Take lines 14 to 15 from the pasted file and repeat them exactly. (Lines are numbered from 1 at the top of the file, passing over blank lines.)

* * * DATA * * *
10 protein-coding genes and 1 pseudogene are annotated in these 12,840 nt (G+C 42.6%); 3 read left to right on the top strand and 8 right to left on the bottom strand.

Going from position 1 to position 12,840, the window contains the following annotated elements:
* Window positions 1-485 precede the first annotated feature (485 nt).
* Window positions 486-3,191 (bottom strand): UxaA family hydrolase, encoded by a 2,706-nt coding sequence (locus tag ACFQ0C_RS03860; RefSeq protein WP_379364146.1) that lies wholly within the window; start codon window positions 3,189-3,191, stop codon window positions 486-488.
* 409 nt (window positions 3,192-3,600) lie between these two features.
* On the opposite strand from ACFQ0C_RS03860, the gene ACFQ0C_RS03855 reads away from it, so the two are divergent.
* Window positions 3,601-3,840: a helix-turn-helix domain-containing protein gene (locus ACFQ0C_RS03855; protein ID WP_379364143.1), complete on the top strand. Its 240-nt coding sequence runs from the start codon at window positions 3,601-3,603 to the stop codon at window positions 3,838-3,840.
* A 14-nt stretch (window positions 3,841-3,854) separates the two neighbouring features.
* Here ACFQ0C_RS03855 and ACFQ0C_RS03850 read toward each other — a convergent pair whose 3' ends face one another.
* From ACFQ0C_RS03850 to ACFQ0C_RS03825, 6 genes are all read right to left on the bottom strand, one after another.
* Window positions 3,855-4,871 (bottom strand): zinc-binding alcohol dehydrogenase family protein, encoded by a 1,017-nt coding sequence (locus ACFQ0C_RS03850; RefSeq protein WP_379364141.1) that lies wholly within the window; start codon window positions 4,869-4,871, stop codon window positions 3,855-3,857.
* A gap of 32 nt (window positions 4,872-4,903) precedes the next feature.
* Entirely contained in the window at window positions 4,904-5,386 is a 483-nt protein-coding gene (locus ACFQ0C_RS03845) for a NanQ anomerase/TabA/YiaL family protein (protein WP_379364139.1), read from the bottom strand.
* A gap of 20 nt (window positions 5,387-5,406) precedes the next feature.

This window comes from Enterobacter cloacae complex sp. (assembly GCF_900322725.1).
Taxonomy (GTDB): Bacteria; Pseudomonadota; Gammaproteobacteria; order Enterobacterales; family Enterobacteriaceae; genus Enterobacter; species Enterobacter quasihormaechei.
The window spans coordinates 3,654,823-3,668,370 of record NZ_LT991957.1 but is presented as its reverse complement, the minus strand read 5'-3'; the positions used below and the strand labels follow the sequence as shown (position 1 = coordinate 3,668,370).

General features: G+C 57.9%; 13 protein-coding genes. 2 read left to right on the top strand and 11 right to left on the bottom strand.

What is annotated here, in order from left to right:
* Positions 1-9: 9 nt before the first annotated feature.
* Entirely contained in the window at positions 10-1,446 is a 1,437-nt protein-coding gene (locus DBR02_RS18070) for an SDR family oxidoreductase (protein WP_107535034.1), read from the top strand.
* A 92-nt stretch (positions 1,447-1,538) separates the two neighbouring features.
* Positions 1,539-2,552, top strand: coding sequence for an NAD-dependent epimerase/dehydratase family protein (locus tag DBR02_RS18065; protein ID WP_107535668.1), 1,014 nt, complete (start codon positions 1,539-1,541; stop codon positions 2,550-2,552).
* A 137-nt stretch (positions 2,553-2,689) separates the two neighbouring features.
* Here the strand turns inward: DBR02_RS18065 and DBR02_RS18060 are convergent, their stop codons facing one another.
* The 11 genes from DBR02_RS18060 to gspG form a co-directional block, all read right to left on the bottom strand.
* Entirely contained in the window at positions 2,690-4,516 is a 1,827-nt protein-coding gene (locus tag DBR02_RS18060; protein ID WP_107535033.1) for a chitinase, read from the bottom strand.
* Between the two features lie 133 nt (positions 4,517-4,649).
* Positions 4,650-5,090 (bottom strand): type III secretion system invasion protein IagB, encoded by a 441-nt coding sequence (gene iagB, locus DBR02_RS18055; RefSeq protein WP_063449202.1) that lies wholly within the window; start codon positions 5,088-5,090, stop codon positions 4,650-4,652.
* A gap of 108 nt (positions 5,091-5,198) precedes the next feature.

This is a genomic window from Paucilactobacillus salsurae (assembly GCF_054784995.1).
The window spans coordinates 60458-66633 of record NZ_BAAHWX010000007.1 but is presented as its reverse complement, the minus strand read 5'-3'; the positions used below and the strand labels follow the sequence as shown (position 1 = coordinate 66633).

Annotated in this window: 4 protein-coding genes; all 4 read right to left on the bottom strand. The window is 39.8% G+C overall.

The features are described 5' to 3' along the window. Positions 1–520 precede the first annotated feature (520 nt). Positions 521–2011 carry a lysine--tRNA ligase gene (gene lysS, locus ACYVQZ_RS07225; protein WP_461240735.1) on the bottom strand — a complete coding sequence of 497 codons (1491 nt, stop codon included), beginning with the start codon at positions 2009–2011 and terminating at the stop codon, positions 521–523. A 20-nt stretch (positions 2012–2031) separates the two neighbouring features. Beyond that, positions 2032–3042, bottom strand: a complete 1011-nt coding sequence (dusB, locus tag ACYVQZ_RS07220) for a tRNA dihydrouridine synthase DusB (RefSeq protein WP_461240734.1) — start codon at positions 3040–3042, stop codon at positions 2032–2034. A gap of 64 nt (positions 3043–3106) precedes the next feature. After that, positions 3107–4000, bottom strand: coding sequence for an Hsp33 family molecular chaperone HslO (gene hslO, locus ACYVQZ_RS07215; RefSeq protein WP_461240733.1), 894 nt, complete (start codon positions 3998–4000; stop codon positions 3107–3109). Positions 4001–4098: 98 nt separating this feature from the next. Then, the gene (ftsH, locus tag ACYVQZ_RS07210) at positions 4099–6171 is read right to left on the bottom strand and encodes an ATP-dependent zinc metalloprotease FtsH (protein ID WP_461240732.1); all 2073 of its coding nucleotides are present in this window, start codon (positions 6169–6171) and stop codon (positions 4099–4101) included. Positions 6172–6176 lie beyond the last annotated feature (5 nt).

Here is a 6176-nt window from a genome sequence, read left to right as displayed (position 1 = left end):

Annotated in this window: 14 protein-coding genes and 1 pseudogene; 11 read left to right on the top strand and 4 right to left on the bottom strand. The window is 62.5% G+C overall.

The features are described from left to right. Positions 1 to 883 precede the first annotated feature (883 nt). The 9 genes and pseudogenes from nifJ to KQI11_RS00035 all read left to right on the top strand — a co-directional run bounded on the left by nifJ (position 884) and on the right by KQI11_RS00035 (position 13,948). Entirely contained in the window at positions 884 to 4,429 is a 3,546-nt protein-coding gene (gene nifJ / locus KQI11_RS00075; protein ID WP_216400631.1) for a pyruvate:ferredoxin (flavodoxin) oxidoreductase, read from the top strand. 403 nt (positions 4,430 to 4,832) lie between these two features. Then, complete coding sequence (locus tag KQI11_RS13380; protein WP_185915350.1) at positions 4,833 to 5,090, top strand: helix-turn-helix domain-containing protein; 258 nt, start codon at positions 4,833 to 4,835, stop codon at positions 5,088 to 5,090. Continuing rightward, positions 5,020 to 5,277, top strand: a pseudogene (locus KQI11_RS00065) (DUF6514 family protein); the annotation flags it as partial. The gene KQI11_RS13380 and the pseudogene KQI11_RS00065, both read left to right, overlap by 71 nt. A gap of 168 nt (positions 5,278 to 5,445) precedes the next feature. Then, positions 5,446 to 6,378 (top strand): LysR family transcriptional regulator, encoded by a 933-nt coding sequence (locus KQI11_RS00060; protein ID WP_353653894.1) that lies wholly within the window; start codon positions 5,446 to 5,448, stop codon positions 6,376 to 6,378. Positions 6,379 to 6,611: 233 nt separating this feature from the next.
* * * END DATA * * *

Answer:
* A gap of 20 nt (window positions 5,387-5,406) precedes the next feature.

This window comes from Enterobacter cloacae complex sp. (assembly GCF_900322725.1).